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LA Kings Anze Kopitar Talks Olympics, Sprint To The Finish

LA Kings center Anze Kopitar
(click above to view larger image)
Photo: David Sheehan/FrozenRoyalty.net

EL SEGUNDO, CA — Well before the Los Angeles Kings hit the ice on February 24, an unusually large throng of local media had already gathered at their practice facility, the Toyota Sports Center in El Segundo, California. In fact, with all the television and radio news media present, it looked like we had skipped over the final 23 games of the regular season for the Kings and moved right into the playoffs, which is when the local broadcast media start to show up at practices.

But on this day, center Anze Kopitar returned to the Kings’ practice ice for the first time since the XXII Olympic Winter Games in Sochi, Russia ended, and he did so as an Olympic hero, of sorts. After all, even though he did not win a medal, he led Slovenia to a nearly miraculous 3-1 win over Slovakia in the preliminary round. Slovenia also shutout Austria in the Qualification Round, 4-0, to reach the Quarterfinals.

For a team that was not expected to win a game, they soundly defeated a Slovakian team that had considerably more National Hockey League talent on their roster. In fact, Kopitar was the only NHL player on Slovenia’s roster.

Add to that the fact that they not only won another game, but that they reached the Quarterfinals‚ that almost qualifies as a miracle, given how tiny Slovenia is on the world’s hockey map.

To be sure, Slovenia’s men’s hockey team was one of the biggest stories to come out of the Sochi Games.

“It was obviously very positive,” Kopitar said of his first, and his country’s first Olympic experience in men’s hockey. “For me, personally, and most importantly for the team, I think we did really well. We opened up some eyes to the hockey world, I guess, and it was a lot of fun.”

Exceeding expectations in hockey is usually fun.

“I don’t think anybody from our team and our country thought that we were going to make it to the quarterfinals,” Kopitar beamed. “But we felt good. The first game against Russia, I think we were a little bit starstruck, and the guys, including myself, we weren’t used to playing the big venues like the Olympics is. So they came out, they scored a couple of early goals, but after that, I thought we did pretty well against them.”

“The next game against Slovakia, that was the game we circled on our calendar when the schedule came out,” Kopitar added. “We were thinking to maybe grab a point or stir the pot, but we ended up beating them pretty good, so it was a big accomplishment.”

In Slovenia’s win over Slovakia, Kopitar was the best player on the ice for the entire game, and he scored a highlight-reel goal when he carried the puck across the slot, and maneuvered around the defense, before firing a wrist shot from a bad angle—below the left circle—for the goal.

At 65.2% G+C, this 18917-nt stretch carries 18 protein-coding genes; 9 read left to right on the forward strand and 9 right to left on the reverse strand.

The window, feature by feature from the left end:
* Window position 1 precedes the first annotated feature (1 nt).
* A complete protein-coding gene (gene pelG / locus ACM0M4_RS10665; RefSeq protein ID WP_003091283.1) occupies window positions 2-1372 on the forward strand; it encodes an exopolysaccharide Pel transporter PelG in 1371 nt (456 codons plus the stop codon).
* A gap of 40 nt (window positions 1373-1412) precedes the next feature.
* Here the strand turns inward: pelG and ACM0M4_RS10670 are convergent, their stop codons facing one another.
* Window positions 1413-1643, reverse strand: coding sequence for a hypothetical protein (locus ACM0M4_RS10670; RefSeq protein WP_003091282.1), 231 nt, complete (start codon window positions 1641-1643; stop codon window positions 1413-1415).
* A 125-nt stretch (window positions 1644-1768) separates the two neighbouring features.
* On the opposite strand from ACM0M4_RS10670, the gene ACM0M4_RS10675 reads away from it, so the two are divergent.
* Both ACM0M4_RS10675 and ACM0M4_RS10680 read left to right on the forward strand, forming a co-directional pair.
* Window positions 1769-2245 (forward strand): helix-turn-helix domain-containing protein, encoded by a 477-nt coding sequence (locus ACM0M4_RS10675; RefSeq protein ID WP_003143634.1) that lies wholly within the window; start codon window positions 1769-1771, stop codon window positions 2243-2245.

“Yeah, I’d say it was a little bit nicer than the other one I scored [during the Olympic tournament],” said Kopitar. “I’ve done it a couple of times before. But to score a goal in the Olympics, everybody wants to do that, and it was special.”

Slovenia’s strong showing at the Sochi Games could be a boon to the growth of hockey in that country.

“We’ve got 150 registered players and seven rinks, so hopefully we can expand that base a little bit,” Kopitar noted. “I guess the last couple years some good stuff has been happening with us winning the Stanley Cup and people watching that back home, the team qualifying for the Olympics, and now, this result at the Olympics, so hopefully, more and more kids are going to start playing.”

Kopitar’s father, Matjaz, has played a huge role in developing Slovenia’s men’s hockey program, and, as his team’s showing in the Olympics indicates, he also did a masterful job as their head coach.

“He took over that team—I think it was five years ago,” Kopitar explained. “One of his main goals was to make the Olympics. Everybody thought he was borderline crazy when he set that goal. The players believed in that, but the outside world [was] kind of [skeptical].”

“I think he shut’em up quite good, and he definitely did a lot for our hockey, and he’s going to continue doing that if he ends up being the coach again,” Kopitar elaborated. “I was very proud to see him stand behind the bench.”

Although NHL participation in the 2018 Olympic Winter Games in Pyeongchang, South Korea is still up in the air, Kopitar hopes to have another chance to play in the Olympics.

“I hope we can,” he said. “It happens every four years. Yeah, the schedule is a little bit compressed and the travel’s not the greatest, but I think the NHL and the [NHL Players Association] did a fantastic job of organizing everything, even accommodations for the families and everybody. I guess I do hope we’re going to play again.”